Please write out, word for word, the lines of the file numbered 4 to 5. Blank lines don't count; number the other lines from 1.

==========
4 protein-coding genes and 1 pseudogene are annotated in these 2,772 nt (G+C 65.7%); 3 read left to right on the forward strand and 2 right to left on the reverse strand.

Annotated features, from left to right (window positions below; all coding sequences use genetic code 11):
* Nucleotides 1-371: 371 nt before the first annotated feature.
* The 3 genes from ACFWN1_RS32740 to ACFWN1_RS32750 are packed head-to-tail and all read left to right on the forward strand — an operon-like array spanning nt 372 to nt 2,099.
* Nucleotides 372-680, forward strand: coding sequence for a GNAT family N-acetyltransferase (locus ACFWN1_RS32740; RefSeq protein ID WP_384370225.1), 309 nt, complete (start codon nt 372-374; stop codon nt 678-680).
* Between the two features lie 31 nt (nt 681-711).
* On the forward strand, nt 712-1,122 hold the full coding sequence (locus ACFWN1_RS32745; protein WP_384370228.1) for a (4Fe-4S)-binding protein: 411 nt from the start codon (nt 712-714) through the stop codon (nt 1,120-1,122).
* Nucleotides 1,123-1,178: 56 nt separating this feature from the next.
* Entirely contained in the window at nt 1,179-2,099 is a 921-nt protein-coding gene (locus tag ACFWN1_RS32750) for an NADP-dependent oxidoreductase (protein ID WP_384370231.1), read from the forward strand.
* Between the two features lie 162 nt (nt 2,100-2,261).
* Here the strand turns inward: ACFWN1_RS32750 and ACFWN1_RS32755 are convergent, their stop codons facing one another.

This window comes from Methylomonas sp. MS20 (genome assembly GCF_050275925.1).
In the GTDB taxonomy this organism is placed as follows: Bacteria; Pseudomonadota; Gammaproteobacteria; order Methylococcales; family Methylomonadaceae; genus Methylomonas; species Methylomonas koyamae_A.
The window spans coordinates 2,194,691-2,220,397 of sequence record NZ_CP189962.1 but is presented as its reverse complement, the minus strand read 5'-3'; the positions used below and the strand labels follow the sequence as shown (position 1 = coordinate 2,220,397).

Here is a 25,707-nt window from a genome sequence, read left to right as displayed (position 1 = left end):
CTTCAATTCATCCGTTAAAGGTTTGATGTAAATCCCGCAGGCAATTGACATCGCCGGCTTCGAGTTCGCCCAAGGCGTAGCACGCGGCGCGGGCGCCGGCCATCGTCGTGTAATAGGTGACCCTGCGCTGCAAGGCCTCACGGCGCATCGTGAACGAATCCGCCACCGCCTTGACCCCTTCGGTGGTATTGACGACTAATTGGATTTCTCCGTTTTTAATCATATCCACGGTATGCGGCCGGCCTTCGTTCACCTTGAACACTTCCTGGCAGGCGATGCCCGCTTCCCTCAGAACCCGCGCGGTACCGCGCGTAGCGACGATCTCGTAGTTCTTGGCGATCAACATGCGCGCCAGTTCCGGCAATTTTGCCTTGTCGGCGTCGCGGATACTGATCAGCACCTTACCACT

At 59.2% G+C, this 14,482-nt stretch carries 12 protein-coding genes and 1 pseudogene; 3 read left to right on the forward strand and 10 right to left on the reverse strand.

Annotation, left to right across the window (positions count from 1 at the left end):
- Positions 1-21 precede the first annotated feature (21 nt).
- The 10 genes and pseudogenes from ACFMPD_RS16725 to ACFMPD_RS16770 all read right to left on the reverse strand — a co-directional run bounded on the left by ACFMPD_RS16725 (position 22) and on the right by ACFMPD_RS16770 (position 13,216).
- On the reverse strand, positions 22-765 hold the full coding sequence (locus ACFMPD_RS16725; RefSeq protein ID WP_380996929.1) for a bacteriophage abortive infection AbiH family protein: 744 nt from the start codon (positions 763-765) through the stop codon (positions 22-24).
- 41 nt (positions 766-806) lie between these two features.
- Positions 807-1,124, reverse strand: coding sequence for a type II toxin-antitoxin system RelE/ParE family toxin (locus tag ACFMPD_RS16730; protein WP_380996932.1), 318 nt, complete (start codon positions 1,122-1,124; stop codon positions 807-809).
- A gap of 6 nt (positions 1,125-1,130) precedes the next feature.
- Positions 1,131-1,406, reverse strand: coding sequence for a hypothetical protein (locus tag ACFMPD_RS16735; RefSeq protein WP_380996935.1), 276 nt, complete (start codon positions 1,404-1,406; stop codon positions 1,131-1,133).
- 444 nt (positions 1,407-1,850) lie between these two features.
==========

* The 3 genes from ACFWN1_RS32740 to ACFWN1_RS32750 are packed head-to-tail and all read left to right on the forward strand — an operon-like array spanning nt 372 to nt 2,099.
* Nucleotides 372-680, forward strand: coding sequence for a GNAT family N-acetyltransferase (locus ACFWN1_RS32740; RefSeq protein ID WP_384370225.1), 309 nt, complete (start codon nt 372-374; stop codon nt 678-680).